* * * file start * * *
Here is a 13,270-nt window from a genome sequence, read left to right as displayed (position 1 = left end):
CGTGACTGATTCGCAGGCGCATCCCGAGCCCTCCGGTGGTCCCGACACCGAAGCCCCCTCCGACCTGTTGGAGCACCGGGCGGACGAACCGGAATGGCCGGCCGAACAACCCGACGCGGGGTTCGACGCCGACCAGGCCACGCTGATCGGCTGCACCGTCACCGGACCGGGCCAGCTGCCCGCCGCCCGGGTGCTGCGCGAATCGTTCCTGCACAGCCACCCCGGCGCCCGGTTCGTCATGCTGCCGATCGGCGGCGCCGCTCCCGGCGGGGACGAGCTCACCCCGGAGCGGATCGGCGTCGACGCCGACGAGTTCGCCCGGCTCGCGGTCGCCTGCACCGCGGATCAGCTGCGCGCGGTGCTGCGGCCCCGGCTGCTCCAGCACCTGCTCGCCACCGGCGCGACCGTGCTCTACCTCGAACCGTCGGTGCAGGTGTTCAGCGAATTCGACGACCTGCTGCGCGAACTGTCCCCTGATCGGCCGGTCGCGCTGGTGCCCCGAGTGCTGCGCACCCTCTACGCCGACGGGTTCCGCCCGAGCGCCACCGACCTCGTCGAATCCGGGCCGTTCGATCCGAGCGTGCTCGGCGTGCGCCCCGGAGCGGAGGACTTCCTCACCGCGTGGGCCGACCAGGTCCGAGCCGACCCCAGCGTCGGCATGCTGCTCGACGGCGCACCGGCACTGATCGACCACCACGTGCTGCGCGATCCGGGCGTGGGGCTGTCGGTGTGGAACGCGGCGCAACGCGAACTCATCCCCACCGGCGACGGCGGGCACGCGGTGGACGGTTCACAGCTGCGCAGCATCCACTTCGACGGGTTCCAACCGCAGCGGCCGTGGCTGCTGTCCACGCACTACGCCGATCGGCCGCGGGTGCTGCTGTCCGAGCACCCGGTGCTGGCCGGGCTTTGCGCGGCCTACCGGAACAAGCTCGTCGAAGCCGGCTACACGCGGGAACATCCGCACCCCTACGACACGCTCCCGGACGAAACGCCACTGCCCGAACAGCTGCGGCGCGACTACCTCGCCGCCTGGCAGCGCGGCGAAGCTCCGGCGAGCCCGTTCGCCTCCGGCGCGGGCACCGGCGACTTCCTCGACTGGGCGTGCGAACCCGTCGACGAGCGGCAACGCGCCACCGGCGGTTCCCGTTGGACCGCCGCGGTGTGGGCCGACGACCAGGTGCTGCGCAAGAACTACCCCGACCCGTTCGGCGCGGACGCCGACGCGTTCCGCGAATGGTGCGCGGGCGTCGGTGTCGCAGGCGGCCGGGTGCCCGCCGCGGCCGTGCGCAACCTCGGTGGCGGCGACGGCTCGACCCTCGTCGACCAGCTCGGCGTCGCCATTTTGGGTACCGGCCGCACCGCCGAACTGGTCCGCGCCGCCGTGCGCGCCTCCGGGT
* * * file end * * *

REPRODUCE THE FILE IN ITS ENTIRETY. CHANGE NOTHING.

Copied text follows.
Here is a 13,270-nt window from a genome sequence, read left to right as displayed (position 1 = left end):
CGTGACTGATTCGCAGGCGCATCCCGAGCCCTCCGGTGGTCCCGACACCGAAGCCCCCTCCGACCTGTTGGAGCACCGGGCGGACGAACCGGAATGGCCGGCCGAACAACCCGACGCGGGGTTCGACGCCGACCAGGCCACGCTGATCGGCTGCACCGTCACCGGACCGGGCCAGCTGCCCGCCGCCCGGGTGCTGCGCGAATCGTTCCTGCACAGCCACCCCGGCGCCCGGTTCGTCATGCTGCCGATCGGCGGCGCCGCTCCCGGCGGGGACGAGCTCACCCCGGAGCGGATCGGCGTCGACGCCGACGAGTTCGCCCGGCTCGCGGTCGCCTGCACCGCGGATCAGCTGCGCGCGGTGCTGCGGCCCCGGCTGCTCCAGCACCTGCTCGCCACCGGCGCGACCGTGCTCTACCTCGAACCGTCGGTGCAGGTGTTCAGCGAATTCGACGACCTGCTGCGCGAACTGTCCCCTGATCGGCCGGTCGCGCTGGTGCCCCGAGTGCTGCGCACCCTCTACGCCGACGGGTTCCGCCCGAGCGCCACCGACCTCGTCGAATCCGGGCCGTTCGATCCGAGCGTGCTCGGCGTGCGCCCCGGAGCGGAGGACTTCCTCACCGCGTGGGCCGACCAGGTCCGAGCCGACCCCAGCGTCGGCATGCTGCTCGACGGCGCACCGGCACTGATCGACCACCACGTGCTGCGCGATCCGGGCGTGGGGCTGTCGGTGTGGAACGCGGCGCAACGCGAACTCATCCCCACCGGCGACGGCGGGCACGCGGTGGACGGTTCACAGCTGCGCAGCATCCACTTCGACGGGTTCCAACCGCAGCGGCCGTGGCTGCTGTCCACGCACTACGCCGATCGGCCGCGGGTGCTGCTGTCCGAGCACCCGGTGCTGGCCGGGCTTTGCGCGGCCTACCGGAACAAGCTCGTCGAAGCCGGCTACACGCGGGAACATCCGCACCCCTACGACACGCTCCCGGACGAAACGCCACTGCCCGAACAGCTGCGGCGCGACTACCTCGCCGCCTGGCAGCGCGGCGAAGCTCCGGCGAGCCCGTTCGCCTCCGGCGCGGGCACCGGCGACTTCCTCGACTGGGCGTGCGAACCCGTCGACGAGCGGCAACGCGCCACCGGCGGTTCCCGTTGGACCGCCGCGGTGTGGGCCGACGACCAGGTGCTGCGCAAGAACTACCCCGACCCGTTCGGCGCGGACGCCGACGCGTTCCGCGAATGGTGCGCGGGCGTCGGTGTCGCAGGCGGCCGGGTGCCCGCCGCGGCCGTGCGCAACCTCGGTGGCGGCGACGGCTCGACCCTCGTCGACCAGCTCGGCGTCGCCATTTTGGGTACCGGCCGCACCGCCGAACTGGTCCGCGCCGCCGTGCGCGCCTCCGGGT